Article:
Right to Die: Medical, Legal & Moral Issues

September 28, 1990

Report Outline
Special Focus

Introduction

From the Karen Quinlan case of the 1970s to the Nancy Cruzan case today, Americans have been forced by the advance of medical science and technology to struggle with the painful question of when it is right to discontinue life-sustaining medical treatment and let someone die. Now, as they refine the answer to that question, physicians, ethicists and lawyers are confronting another one: Is there a difference between allowing a terminally ill patient to die and actively helping him to do so?

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Overview

At about 1 a.m. on Jan. 11, 1983, a Missouri state trooper found 25-year-old Nancy Beth Cruzan lying face down on the ground near her overturned car. The trooper thought she was dead. But the paramedics, who arrived on the scene nine minutes later, began cardiopulmonary resuscitation anyway and, following instructions from a hospital emergency room physician, instituted advanced life-support measures. They succeeded in restoring her breathing and heartbeat, but her brain had been without oxygen for 12–14 minutes. The young woman stayed in a coma for three weeks, then moved into a state of unconsciousness that has lasted for more than seven years.

Before her accident, Nancy Cruzan several times had said that if she were faced with life as a “vegetable,” she would not want to live. And after it became clear that her condition was not likely to improve, her anguished parents decided that she would prefer to be allowed to die. In 1987, they asked that the hospital remove the tube by which she was being given nutrition and water. The hospital refused, and the Cruzans went to court. A trial judge agreed to their request, but the Missouri Supreme Court overruled him, saying there was no “clear and convincing” evidence that Nancy Cruzan would wish to have that done. The Cruzans appealed, and earlier this year the U.S. Supreme Court—in its first ruling in a “right-to-die” case (Cruzan v. Director, Missouri Department of Health)—upheld the Missouri Supreme Court's decision.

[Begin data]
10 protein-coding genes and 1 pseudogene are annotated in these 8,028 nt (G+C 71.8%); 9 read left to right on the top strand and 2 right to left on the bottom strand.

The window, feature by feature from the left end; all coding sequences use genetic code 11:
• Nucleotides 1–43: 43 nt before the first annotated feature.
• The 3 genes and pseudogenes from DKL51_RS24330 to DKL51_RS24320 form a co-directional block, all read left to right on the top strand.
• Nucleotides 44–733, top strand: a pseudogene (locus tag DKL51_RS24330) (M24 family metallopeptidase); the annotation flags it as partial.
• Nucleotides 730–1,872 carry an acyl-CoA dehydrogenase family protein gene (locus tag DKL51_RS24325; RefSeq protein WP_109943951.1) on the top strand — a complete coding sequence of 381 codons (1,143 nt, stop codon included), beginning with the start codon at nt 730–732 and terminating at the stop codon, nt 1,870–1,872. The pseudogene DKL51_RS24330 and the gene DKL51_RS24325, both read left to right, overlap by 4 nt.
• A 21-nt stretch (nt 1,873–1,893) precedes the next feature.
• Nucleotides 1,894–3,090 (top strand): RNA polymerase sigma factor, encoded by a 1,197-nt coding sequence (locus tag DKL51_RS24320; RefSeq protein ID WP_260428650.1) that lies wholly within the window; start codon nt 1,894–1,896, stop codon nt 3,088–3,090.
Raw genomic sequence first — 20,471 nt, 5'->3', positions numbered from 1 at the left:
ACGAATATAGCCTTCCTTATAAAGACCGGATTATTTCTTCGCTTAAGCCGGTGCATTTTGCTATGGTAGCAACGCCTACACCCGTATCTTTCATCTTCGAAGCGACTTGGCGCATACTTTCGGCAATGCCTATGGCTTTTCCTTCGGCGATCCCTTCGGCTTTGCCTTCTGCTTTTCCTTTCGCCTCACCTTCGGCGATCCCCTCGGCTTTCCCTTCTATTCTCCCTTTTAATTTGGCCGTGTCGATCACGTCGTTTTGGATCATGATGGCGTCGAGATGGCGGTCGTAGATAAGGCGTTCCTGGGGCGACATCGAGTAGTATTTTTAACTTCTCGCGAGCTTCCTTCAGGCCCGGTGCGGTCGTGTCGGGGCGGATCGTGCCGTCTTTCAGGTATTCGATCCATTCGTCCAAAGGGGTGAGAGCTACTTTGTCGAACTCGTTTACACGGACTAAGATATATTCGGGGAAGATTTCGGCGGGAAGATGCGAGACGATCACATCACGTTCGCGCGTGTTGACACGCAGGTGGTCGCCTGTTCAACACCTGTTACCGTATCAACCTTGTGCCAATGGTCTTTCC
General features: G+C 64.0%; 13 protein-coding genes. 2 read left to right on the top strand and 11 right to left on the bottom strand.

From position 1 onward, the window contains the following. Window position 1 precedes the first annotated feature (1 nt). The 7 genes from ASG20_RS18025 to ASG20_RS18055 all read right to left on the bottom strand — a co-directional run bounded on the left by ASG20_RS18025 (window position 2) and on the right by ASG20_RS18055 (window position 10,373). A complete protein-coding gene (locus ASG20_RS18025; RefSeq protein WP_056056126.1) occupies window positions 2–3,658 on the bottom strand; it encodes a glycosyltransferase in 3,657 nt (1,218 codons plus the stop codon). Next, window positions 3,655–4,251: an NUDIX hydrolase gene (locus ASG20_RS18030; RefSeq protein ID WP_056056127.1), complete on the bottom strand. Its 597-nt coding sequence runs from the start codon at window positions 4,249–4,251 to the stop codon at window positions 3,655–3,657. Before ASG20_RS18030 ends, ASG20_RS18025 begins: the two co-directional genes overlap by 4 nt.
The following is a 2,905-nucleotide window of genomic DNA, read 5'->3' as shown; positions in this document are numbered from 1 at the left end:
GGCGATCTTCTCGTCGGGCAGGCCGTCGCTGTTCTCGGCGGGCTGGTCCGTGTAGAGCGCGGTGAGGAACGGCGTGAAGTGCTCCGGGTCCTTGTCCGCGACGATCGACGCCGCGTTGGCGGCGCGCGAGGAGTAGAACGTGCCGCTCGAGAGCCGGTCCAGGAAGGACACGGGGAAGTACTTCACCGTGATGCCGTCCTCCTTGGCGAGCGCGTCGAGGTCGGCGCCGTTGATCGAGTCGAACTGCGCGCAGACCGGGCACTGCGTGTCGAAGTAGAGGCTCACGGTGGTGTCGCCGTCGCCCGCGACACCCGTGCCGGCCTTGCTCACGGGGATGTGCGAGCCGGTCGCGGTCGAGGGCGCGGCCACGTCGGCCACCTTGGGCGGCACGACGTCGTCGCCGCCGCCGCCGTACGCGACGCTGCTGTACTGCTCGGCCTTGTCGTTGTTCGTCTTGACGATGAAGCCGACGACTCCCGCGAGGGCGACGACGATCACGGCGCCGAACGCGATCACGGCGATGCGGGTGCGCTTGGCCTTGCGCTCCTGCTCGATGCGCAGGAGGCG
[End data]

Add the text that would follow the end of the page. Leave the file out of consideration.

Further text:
ISSUE TRACKER for Related Reports
Right to Die
May 13, 2005  Right to Die
Sep. 05, 1997  Caring for the Dying
May 05, 1995  Assisted Suicide Controversy
Feb. 21, 1992  Assisted Suicide
Sep. 28, 1990  Right to Die: Medical, Legal & Moral Issues
Feb. 24, 1984  Medical Ethics in Life and Death
Jun. 21, 1972  Medical Ethics
BROWSE RELATED TOPICS:
Medical Profession and Personnel
Right to Die